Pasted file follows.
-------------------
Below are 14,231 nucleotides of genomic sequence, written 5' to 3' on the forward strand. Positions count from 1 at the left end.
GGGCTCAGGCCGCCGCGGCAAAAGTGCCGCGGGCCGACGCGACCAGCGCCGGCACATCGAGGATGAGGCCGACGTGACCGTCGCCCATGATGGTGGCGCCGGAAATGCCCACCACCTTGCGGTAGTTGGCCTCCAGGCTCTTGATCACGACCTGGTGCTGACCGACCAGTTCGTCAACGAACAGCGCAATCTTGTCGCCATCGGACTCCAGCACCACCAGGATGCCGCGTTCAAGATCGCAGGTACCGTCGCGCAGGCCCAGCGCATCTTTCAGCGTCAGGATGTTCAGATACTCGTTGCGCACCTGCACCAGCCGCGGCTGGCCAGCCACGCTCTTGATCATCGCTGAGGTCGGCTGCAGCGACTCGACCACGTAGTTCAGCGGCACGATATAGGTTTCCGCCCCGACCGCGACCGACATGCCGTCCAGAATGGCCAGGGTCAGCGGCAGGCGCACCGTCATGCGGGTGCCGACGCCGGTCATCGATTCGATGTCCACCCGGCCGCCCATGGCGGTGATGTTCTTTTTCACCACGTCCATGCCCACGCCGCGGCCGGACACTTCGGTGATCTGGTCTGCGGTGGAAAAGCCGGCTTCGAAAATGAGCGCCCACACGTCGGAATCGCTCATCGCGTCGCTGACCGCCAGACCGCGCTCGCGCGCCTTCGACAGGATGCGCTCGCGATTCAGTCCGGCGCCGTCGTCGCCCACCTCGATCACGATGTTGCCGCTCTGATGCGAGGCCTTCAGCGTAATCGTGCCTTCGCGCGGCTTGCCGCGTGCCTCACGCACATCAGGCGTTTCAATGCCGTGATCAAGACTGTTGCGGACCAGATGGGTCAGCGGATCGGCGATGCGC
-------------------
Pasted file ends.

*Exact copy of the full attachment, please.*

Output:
Below are 14,231 nucleotides of genomic sequence, written 5' to 3' on the forward strand. Positions count from 1 at the left end.
GGGCTCAGGCCGCCGCGGCAAAAGTGCCGCGGGCCGACGCGACCAGCGCCGGCACATCGAGGATGAGGCCGACGTGACCGTCGCCCATGATGGTGGCGCCGGAAATGCCCACCACCTTGCGGTAGTTGGCCTCCAGGCTCTTGATCACGACCTGGTGCTGACCGACCAGTTCGTCAACGAACAGCGCAATCTTGTCGCCATCGGACTCCAGCACCACCAGGATGCCGCGTTCAAGATCGCAGGTACCGTCGCGCAGGCCCAGCGCATCTTTCAGCGTCAGGATGTTCAGATACTCGTTGCGCACCTGCACCAGCCGCGGCTGGCCAGCCACGCTCTTGATCATCGCTGAGGTCGGCTGCAGCGACTCGACCACGTAGTTCAGCGGCACGATATAGGTTTCCGCCCCGACCGCGACCGACATGCCGTCCAGAATGGCCAGGGTCAGCGGCAGGCGCACCGTCATGCGGGTGCCGACGCCGGTCATCGATTCGATGTCCACCCGGCCGCCCATGGCGGTGATGTTCTTTTTCACCACGTCCATGCCCACGCCGCGGCCGGACACTTCGGTGATCTGGTCTGCGGTGGAAAAGCCGGCTTCGAAAATGAGCGCCCACACGTCGGAATCGCTCATCGCGTCGCTGACCGCCAGACCGCGCTCGCGCGCCTTCGACAGGATGCGCTCGCGATTCAGTCCGGCGCCGTCGTCGCCCACCTCGATCACGATGTTGCCGCTCTGATGCGAGGCCTTCAGCGTAATCGTGCCTTCGCGCGGCTTGCCGCGTGCCTCACGCACATCAGGCGTTTCAATGCCGTGATCAAGACTGTTGCGGACCAGATGGGTCAGCGGATCGGCGATGCGC